‘Mary’s House’ dream becomes reality for Southwestern’s World Missions Center, Texas WMU


At the corner of Stanley Avenue and West Broadus Street on the campus of Southwestern Baptist Theological Seminary, a dream almost four years in the making became a reality Jan. 13 when “Mary’s House,” a partnership between the seminary’s World Missions Center (WMC) and the Woman’s Missionary Union (WMU) of Texas, opened to the first missionaries-in-residence serving with the International Mission Board (IMB).

“I’m so grateful that in Texas these women are dreaming dreams about a place like this where missionaries can not only have sanctuary, but where this place can be a sanctuary for students who will have exposure to normal missionaries, not clinicians who talk about strategies and methodologies” but missionaries who are raising families on the field while serving, said Ian Buntain, director of the WMC and associate professor of missions in the Roy J. Fish School of Evangelism and Missions.

Following his remarks and a prayer of dedication by John D. Massey, dean of the Fish School, Buntain and Massey joined Matt Queen, interim provost at Southwestern Seminary, Tamiko Jones, executive director-treasurer of WMU of Texas, Earl Ann Bumpus, president of WMU of Texas, Beth Campbell, project manager for the Mary Hill Davis Offering, and Teri Ussery, missional lifestyle strategist for adults for WMU of Texas, to cut the ribbon and welcome one of two families present who will be the first occupants of the home.

In a joint effort of the World Missions Center at Southwestern Baptist Theological Seminary and Woman’s Missionary Union of Texas, Mary’s House opened on the Southwestern campus on Jan. 13. The home will allow International Mission Board (IMB) missionaries a home while on stateside assignment.


Named after the late Mary Hill Davis, who served as president of WMU of Texas for 25 years beginning in 1906, the home was the idea of the late Brent Ray, a former IMB missionary in South America who died unexpectedly in August 2020 while serving as WMC director and associate professor of missions.

Jones said in early 2019 Ray and Massey visited her in her office to share the vision of the house. She explained the vision and the naming of the home after Mary Hill Davis came from Ray. With the assistance of the architectural team of the Baptist General Convention of Texas (BGCT), Jones said they began “dreaming about this.”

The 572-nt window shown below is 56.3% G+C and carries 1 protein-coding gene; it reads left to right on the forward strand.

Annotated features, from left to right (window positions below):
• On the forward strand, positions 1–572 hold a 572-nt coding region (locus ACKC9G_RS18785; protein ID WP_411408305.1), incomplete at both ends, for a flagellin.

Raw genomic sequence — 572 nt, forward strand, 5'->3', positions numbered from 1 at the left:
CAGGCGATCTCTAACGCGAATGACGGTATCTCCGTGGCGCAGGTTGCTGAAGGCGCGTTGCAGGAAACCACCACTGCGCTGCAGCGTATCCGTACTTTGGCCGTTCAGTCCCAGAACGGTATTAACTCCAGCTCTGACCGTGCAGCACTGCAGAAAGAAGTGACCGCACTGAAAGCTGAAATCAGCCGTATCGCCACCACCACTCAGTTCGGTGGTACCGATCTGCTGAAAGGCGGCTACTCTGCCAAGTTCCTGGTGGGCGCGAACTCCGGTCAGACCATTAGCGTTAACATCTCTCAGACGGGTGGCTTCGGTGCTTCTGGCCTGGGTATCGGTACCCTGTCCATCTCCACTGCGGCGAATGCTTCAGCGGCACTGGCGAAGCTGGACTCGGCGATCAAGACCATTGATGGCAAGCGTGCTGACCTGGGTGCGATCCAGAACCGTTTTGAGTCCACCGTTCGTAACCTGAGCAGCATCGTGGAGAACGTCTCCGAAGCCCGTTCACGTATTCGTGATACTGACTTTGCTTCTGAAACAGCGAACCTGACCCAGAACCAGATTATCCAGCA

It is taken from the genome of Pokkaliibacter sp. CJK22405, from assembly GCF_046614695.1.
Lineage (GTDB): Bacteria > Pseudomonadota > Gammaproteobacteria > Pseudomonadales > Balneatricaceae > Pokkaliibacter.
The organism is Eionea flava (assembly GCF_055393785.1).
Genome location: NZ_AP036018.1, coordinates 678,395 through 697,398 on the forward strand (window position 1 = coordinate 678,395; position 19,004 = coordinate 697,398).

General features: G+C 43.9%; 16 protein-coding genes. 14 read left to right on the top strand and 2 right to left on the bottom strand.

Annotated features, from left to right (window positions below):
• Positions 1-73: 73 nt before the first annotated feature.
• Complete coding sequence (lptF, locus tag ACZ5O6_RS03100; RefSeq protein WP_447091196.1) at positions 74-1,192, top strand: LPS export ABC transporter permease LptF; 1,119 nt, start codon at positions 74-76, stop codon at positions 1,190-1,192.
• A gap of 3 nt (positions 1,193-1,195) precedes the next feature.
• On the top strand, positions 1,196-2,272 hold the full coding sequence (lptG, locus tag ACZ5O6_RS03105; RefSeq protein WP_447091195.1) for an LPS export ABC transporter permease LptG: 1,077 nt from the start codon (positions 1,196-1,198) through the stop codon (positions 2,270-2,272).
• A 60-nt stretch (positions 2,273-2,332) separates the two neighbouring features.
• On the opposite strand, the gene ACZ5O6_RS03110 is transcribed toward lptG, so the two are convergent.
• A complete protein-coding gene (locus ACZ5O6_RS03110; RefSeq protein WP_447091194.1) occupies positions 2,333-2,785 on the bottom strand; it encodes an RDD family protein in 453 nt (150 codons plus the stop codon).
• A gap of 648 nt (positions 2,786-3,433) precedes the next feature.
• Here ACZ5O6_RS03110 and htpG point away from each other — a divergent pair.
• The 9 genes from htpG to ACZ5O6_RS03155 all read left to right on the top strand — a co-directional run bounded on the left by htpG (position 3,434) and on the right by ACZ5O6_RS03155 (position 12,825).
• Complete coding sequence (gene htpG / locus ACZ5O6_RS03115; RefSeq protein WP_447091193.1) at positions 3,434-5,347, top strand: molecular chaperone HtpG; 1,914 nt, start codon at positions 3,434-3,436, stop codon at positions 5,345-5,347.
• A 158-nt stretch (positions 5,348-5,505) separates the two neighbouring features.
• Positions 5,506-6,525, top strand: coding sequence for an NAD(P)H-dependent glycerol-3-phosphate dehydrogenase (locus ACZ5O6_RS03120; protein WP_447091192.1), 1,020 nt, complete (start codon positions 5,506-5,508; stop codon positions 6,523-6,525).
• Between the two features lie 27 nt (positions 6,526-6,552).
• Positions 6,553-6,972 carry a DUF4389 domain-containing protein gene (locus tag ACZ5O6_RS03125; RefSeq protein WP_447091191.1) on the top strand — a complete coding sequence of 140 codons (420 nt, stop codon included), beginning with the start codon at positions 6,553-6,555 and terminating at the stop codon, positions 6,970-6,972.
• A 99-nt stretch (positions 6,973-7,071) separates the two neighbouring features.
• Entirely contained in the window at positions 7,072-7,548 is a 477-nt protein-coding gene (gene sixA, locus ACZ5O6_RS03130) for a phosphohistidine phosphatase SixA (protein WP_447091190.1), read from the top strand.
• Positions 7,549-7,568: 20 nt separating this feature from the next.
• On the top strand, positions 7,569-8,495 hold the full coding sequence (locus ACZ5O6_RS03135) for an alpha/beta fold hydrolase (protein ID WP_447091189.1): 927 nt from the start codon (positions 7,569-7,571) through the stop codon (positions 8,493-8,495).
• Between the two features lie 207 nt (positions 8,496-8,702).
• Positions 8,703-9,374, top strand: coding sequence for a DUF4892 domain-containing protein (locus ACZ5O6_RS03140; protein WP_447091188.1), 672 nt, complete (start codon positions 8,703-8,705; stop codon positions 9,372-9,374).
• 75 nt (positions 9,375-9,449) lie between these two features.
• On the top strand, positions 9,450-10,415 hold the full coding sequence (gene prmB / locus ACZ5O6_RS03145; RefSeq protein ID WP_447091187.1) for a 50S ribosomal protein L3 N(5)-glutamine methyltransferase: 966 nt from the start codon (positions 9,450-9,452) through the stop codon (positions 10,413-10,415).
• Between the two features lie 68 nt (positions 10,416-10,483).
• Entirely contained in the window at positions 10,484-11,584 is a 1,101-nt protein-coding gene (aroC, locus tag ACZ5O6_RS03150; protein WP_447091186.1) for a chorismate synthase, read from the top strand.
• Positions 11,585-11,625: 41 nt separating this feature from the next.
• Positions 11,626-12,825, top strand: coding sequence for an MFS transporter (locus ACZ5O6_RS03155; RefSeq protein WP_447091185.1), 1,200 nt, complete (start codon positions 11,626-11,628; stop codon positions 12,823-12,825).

However, when the COVID-19 pandemic hit in 2020, the project was delayed, but there was an unexpected blessing, Jones said.

Thomas and Holly Siberhagen, IMB missionaries who serve in Belgium, will occupy one of two apartments in Mary’s House while they are on stateside assignment.


“That particular year we didn’t use all of our operating budget and so that money then became the money to invest in Mary’s House,” Jones explained. “So COVID was a lot of bad things, but it allowed us to move forward with this project. And so, here we are.”

It was “in the spirit of partnership with the Texas WMU and with the International Mission Board and Southwestern that made all of this possible,” said Massey, who also serves as associate professor of missions and the Charles F. Stanley Chair for the Advancement of Global Christianity.

The house includes two fully furnished apartments, each on a separate floor, that have fresh paint, new carpeting and appliances, and other items to make the space comfortable. Massey said over a year ago Spivey Construction began the demolition and construction of the building which used to house the library of the late E. Earl Ellis, a research professor of theology emeritus who passed away in 2010. When Ellis’s library was moved to A. Webb Roberts Library, the house sat vacant.

The fully furnished apartments, which include new carpeting, paint, and appliances, were made possible by WMU of Texas funds that were not used due to the COVID-19 pandemic.


Thomas and Holley Sieberhagen, IMB missionaries who serve in Belgium with their two children, will occupy one of the new apartments. The Sieberhagens, who serve among the French-speaking people in Belgium, are church-planting missionaries who run an art center in the country. Thomas is the son of Dean Sieberhagen, associate professor of Islamic studies, Vernon D. and Jeannette Davidson Chair of Missions, and director of the Islamic Studies Program at Southwestern.

“When you’re on stateside [assignment], you don’t just need time to kind of detox and rest from a busy term the year is coming to, you also need a place where you can really recharge and spiritually get ready for the coming term and to go back,” said Thomas, a 2017 Master of Divinity graduate of Southwestern. “Having a place like this is just the perfect place to be able to do both those things.”

Jones said the project is important to WMU of Texas because “if nothing else, we are supportive of our missionaries.” She said missionaries who are returning for stateside assignment who need housing is “a major thing.”

“We love our missionaries, because they are brave, they are courageous and when they return stateside, we want to love on them, right?” Jones concluded. “We want to care for them so that whenever God does send them back out, or while they’re just serving here, they feel that love and they’re able to then pour that back out to continue to do what He’s called them to do. So, we’re excited to be a part of this.”

More information about Southwestern Seminary’s missionary-in-residence program can be found here.